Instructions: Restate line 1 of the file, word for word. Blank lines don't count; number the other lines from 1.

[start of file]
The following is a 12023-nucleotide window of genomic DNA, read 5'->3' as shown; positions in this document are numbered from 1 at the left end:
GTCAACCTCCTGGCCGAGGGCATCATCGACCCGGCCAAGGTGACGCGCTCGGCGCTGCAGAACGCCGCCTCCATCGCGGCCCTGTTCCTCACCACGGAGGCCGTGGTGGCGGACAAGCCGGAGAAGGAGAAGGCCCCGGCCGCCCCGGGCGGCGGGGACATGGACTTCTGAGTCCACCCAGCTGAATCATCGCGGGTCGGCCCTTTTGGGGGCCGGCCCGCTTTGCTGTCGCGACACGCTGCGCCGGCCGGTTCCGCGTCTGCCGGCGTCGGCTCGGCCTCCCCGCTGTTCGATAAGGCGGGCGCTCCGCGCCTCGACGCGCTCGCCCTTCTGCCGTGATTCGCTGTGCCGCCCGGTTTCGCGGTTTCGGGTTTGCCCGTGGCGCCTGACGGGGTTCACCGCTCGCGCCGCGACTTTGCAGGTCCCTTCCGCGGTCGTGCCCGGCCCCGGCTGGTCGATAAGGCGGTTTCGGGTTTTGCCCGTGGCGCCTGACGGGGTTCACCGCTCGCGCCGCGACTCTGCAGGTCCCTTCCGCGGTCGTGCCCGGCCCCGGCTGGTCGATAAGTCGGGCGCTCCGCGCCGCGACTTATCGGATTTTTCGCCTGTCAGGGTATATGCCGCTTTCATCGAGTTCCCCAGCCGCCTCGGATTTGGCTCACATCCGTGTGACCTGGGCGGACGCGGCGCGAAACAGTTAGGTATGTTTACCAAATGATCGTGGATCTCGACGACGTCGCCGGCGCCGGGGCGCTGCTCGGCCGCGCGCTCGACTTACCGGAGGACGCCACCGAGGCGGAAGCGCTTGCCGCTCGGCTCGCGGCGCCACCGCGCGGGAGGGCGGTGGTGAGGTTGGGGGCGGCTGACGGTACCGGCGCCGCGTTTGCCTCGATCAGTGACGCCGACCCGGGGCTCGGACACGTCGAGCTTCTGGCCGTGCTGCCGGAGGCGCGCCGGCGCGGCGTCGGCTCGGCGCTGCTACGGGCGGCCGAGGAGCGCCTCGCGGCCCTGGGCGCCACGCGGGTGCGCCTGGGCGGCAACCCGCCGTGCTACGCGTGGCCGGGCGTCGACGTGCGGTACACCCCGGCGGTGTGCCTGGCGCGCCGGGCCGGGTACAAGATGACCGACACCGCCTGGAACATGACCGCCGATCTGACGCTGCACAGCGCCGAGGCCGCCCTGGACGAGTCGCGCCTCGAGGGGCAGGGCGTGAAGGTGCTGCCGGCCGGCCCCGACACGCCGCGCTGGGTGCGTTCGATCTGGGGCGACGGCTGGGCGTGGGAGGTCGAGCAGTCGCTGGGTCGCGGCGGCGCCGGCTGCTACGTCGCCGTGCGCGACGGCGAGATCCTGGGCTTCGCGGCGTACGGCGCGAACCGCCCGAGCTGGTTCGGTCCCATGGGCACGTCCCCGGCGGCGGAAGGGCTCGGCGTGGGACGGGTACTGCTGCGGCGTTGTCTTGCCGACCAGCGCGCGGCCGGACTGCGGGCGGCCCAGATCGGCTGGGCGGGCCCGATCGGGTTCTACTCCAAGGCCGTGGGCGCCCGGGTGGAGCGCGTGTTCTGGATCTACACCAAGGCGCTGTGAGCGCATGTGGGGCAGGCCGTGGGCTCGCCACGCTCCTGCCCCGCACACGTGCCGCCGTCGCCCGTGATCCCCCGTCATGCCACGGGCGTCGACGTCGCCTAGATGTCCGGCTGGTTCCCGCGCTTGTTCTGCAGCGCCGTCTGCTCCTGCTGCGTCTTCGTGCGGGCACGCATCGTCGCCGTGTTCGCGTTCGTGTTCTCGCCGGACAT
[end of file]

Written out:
The following is a 12023-nucleotide window of genomic DNA, read 5'->3' as shown; positions in this document are numbered from 1 at the left end: